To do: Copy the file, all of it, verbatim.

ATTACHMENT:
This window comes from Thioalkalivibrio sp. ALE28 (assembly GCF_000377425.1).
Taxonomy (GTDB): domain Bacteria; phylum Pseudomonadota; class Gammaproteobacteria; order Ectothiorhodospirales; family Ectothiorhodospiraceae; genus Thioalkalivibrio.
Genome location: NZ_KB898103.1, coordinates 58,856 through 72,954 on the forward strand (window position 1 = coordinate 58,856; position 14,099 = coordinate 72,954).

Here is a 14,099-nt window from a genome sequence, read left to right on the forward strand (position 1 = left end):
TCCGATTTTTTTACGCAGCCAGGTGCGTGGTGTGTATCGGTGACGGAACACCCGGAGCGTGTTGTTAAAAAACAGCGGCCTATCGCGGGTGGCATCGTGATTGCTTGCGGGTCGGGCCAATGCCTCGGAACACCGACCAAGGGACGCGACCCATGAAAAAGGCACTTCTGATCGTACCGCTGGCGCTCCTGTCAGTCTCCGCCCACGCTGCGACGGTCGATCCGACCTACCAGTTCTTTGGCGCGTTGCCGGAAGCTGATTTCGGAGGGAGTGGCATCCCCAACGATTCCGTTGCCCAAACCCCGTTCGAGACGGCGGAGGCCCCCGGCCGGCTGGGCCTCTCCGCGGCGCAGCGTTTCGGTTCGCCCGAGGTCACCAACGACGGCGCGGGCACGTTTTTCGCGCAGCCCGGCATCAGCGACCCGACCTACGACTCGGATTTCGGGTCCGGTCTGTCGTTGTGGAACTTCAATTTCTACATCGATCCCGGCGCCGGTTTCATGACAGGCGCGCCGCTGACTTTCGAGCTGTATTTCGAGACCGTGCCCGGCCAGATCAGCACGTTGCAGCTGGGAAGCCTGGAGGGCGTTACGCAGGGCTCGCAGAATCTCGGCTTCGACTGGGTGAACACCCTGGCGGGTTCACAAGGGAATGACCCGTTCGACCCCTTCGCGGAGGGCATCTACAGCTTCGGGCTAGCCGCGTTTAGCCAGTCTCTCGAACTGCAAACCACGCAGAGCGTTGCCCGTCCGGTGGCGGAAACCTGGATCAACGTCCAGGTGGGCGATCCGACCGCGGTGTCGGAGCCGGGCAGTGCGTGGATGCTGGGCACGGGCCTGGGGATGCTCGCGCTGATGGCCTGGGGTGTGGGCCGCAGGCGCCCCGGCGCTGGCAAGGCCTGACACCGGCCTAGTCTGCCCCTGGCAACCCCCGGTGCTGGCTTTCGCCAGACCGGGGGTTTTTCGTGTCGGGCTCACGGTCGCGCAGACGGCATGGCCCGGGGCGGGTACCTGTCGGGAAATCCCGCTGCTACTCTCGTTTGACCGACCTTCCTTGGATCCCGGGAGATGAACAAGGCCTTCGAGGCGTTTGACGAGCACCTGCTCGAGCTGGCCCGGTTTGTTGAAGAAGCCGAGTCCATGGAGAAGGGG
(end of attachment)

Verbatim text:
This window comes from Thioalkalivibrio sp. ALE28 (assembly GCF_000377425.1).
Taxonomy (GTDB): domain Bacteria; phylum Pseudomonadota; class Gammaproteobacteria; order Ectothiorhodospirales; family Ectothiorhodospiraceae; genus Thioalkalivibrio.
Genome location: NZ_KB898103.1, coordinates 58,856 through 72,954 on the forward strand (window position 1 = coordinate 58,856; position 14,099 = coordinate 72,954).

Here is a 14,099-nt window from a genome sequence, read left to right on the forward strand (position 1 = left end):
TCCGATTTTTTTACGCAGCCAGGTGCGTGGTGTGTATCGGTGACGGAACACCCGGAGCGTGTTGTTAAAAAACAGCGGCCTATCGCGGGTGGCATCGTGATTGCTTGCGGGTCGGGCCAATGCCTCGGAACACCGACCAAGGGACGCGACCCATGAAAAAGGCACTTCTGATCGTACCGCTGGCGCTCCTGTCAGTCTCCGCCCACGCTGCGACGGTCGATCCGACCTACCAGTTCTTTGGCGCGTTGCCGGAAGCTGATTTCGGAGGGAGTGGCATCCCCAACGATTCCGTTGCCCAAACCCCGTTCGAGACGGCGGAGGCCCCCGGCCGGCTGGGCCTCTCCGCGGCGCAGCGTTTCGGTTCGCCCGAGGTCACCAACGACGGCGCGGGCACGTTTTTCGCGCAGCCCGGCATCAGCGACCCGACCTACGACTCGGATTTCGGGTCCGGTCTGTCGTTGTGGAACTTCAATTTCTACATCGATCCCGGCGCCGGTTTCATGACAGGCGCGCCGCTGACTTTCGAGCTGTATTTCGAGACCGTGCCCGGCCAGATCAGCACGTTGCAGCTGGGAAGCCTGGAGGGCGTTACGCAGGGCTCGCAGAATCTCGGCTTCGACTGGGTGAACACCCTGGCGGGTTCACAAGGGAATGACCCGTTCGACCCCTTCGCGGAGGGCATCTACAGCTTCGGGCTAGCCGCGTTTAGCCAGTCTCTCGAACTGCAAACCACGCAGAGCGTTGCCCGTCCGGTGGCGGAAACCTGGATCAACGTCCAGGTGGGCGATCCGACCGCGGTGTCGGAGCCGGGCAGTGCGTGGATGCTGGGCACGGGCCTGGGGATGCTCGCGCTGATGGCCTGGGGTGTGGGCCGCAGGCGCCCCGGCGCTGGCAAGGCCTGACACCGGCCTAGTCTGCCCCTGGCAACCCCCGGTGCTGGCTTTCGCCAGACCGGGGGTTTTTCGTGTCGGGCTCACGGTCGCGCAGACGGCATGGCCCGGGGCGGGTACCTGTCGGGAAATCCCGCTGCTACTCTCGTTTGACCGACCTTCCTTGGATCCCGGGAGATGAACAAGGCCTTCGAGGCGTTTGACGAGCACCTGCTCGAGCTGGCCCGGTTTGTTGAAGAAGCCGAGTCCATGGAGAAGGGG